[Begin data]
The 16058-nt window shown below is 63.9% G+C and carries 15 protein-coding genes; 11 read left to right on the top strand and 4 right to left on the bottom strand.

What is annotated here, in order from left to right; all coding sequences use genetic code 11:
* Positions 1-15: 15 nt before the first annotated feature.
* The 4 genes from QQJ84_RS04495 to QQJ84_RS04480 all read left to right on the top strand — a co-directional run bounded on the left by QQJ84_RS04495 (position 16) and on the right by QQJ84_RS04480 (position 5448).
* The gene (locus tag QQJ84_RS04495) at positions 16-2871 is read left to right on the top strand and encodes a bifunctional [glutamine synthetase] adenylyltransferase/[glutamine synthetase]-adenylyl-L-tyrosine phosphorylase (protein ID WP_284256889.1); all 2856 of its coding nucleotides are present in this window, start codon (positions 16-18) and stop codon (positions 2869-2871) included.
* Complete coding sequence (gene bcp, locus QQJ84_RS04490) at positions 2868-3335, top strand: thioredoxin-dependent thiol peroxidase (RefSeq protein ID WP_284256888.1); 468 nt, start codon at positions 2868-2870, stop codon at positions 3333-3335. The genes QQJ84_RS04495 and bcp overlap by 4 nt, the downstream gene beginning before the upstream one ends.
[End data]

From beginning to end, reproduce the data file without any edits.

The 16058-nt window shown below is 63.9% G+C and carries 15 protein-coding genes; 11 read left to right on the top strand and 4 right to left on the bottom strand.

What is annotated here, in order from left to right; all coding sequences use genetic code 11:
* Positions 1-15: 15 nt before the first annotated feature.
* The 4 genes from QQJ84_RS04495 to QQJ84_RS04480 all read left to right on the top strand — a co-directional run bounded on the left by QQJ84_RS04495 (position 16) and on the right by QQJ84_RS04480 (position 5448).
* The gene (locus tag QQJ84_RS04495) at positions 16-2871 is read left to right on the top strand and encodes a bifunctional [glutamine synthetase] adenylyltransferase/[glutamine synthetase]-adenylyl-L-tyrosine phosphorylase (protein ID WP_284256889.1); all 2856 of its coding nucleotides are present in this window, start codon (positions 16-18) and stop codon (positions 2869-2871) included.
* Complete coding sequence (gene bcp, locus QQJ84_RS04490) at positions 2868-3335, top strand: thioredoxin-dependent thiol peroxidase (RefSeq protein ID WP_284256888.1); 468 nt, start codon at positions 2868-2870, stop codon at positions 3333-3335. The genes QQJ84_RS04495 and bcp overlap by 4 nt, the downstream gene beginning before the upstream one ends.